News That Matters

Xbox Calls PlayStation Too Big to Fail Following UK Agency’s Criticism of Activision Blizzard Deal


Xbox has developed a novel tactic for defending its Activision Blizzard acquisition, which continues to wind its way through various regulatory bodies around the world: self-deprecation.

In response to claims by concerns raised by the UK’s Competition and Markets Authority [CMA], Microsoft released a lengthy statement to GamesIndustry.biz calling the criticism is “unsupported” and pointing to PlayStation’s leading place in the market as a reason why.

“The suggestion that the incumbent market leader, with clear and enduring market power, could be foreclosed by the third largest provider as a result of losing access to one title is not credible,” Microsoft said in a statement.

While Microsoft didn’t share figures, the company says that if every Call of Duty player on PlayStation’s consoles switched to Xbox, “the PlayStation gamer base remaining would be significantly larger than Xbox.”

“In short, Sony is not vulnerable to a hypothetical foreclosure strategy, and the Referral Decision incorrectly relies on self-serving statements by Sony which significantly exaggerate the importance of Call of Duty to it and neglect to account for Sony’s clear ability to competitively respond,” Microsoft’s statement said. “While Sony may not welcome increased competition, it has the ability to adapt and compete. Gamers will ultimately benefit from this increased competition and choice.”

As far as the CMA’s concerns about the streaming market, Microsoft says it has “no advantage,” and says Xbox feels it has a “number of significant disadvantages” in comparison to other competitors because of the relatively limited platform support for Xbox Cloud Gaming. The company also says that adoption of video game streaming is relatively low, and that undermining the market in any way would only have long term damaging effects to its own products.

“Xbox, as a platform which is in last place in console, seventh place in PC and nowhere in mobile game distribution globally, has no incentive to do this – instead its incentive is to encourage the widespread adoption of cloud gaming technologies by as many providers as possible to encourage the major shift in consumer behaviour required for cloud gaming to succeed,” the statement read.

As noted by The Verge’s Tom Warren, Xbox also claimed that Sony “has chosen to block Game Pass from PlayStation” while protecting its own first-party games.

Throughout its response, Xbox emphasizes Sony’s strength in the market while positioning itself as a weaker competitor. It’s all part of a major attempt to influence global opinion on the acquisition, which will add World of Warcraft, Call of Duty, and other major franchises to a stable that already includes the likes of Halo, Fallout, and Skyrim, even going so far as to open a website touting the benefits of the acquisition.

Sony, for its part, has slammed the buyout as having “major negative implications for gamers” while praising the CMA.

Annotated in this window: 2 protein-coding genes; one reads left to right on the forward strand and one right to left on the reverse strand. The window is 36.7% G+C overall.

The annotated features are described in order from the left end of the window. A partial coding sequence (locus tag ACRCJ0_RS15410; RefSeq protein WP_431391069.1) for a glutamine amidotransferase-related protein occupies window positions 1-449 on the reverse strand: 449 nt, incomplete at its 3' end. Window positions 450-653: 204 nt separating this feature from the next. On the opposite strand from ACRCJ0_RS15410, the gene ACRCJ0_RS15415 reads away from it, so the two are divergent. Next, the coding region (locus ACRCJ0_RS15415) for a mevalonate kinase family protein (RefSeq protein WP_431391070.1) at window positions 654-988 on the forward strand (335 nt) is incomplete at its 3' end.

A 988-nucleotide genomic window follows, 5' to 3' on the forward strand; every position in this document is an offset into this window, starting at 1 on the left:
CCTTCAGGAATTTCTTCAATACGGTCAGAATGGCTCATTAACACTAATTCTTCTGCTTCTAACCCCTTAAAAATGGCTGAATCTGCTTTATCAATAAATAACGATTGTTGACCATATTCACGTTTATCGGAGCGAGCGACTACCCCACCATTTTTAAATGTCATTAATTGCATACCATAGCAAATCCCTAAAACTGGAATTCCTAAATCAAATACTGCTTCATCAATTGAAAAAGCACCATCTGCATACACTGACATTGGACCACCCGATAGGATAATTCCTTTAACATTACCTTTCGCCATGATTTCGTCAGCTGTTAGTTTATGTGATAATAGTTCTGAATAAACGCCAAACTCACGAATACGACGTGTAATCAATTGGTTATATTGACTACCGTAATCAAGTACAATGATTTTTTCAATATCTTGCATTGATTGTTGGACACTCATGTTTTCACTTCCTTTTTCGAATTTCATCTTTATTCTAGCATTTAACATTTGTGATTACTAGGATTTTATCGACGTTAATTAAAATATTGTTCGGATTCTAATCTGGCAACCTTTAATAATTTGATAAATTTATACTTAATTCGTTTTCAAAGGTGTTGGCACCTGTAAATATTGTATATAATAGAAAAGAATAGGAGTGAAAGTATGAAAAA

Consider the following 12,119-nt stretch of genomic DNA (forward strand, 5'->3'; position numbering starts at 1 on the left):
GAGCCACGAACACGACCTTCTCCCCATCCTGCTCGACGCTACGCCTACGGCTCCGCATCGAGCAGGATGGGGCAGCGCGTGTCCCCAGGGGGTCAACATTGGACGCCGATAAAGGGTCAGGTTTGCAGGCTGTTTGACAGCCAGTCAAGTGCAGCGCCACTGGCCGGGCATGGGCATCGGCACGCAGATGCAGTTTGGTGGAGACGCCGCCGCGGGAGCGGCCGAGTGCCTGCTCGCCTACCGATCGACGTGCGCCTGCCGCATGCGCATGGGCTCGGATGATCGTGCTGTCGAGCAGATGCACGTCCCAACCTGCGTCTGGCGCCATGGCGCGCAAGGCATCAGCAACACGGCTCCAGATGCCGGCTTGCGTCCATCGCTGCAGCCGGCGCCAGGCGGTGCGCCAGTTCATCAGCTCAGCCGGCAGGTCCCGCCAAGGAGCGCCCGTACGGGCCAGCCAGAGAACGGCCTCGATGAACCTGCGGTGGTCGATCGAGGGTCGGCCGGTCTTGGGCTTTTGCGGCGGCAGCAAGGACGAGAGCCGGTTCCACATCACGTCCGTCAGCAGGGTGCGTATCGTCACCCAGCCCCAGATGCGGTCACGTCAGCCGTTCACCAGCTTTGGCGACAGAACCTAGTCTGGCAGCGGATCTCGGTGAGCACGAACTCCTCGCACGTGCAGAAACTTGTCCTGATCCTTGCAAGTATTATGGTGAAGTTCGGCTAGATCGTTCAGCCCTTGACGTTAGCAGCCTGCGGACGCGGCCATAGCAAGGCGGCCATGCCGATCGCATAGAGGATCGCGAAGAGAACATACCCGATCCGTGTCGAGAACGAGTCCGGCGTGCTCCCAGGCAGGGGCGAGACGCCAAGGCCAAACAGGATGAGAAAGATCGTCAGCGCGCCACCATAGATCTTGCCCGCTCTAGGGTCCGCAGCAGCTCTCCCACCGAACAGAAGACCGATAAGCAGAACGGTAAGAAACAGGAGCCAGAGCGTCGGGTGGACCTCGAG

‘Xbox could harm the competitiveness of its rivals’

Xbox was responding to the CMA’s initial report, the full text of which was published today. The CMA says it fears Microsoft absorbing a third-party company as expansive as Activision Blizzard will be damaging to the PlayStation brand. Alongside the possibility of making Activision Blizzard games like Call of Duty exclusive to Xbox and Windows platforms, the CMA points out having those games exclusively on Microsoft services like Xbox Cloud Gaming could have similar implications for video game streaming platform competitors like Amazon, and Nvidia.

“The CMA is concerned that having full control over this powerful catalogue, especially in light of Microsoft’s already strong position in gaming consoles, operating systems, and cloud infrastructure, could result in Microsoft harming consumers by impairing Sony’s – Microsoft’s closest gaming rival – ability to compete as well as that of other existing rivals and potential new entrants who could otherwise bring healthy competition through innovative multi-game subscriptions and cloud gaming services,” the authority wrote in its report.

As of this writing, Activision Blizzard games have not been made exclusive to Xbox platforms and services, and Microsoft has said it plans to bring Call of Duty to PlayStation. But the CMA says this may change as Microsoft continues to invest in and grow these businesses in the future.

“The CMA recognises that ABK’s newest games are not currently available on any subscription service on the day of release but considers that this may change as subscription services continue to grow. After the Merger, Microsoft would gain control of this important input and could use it to harm the competitiveness of its rivals,” the CMA wrote.

The CMA’s investigation will continue into January, when it will release its second phase of findings. The final report will be complete by March 1 of next year.

Kenneth Shepard is a writer covering games, entertainment, and queerness all around the internet. Find him on Twitter at @shepardcdr, and listen to his biweekly video game retrospective podcast Normandy FM, which is currently covering Cyberpunk 2077.





Source link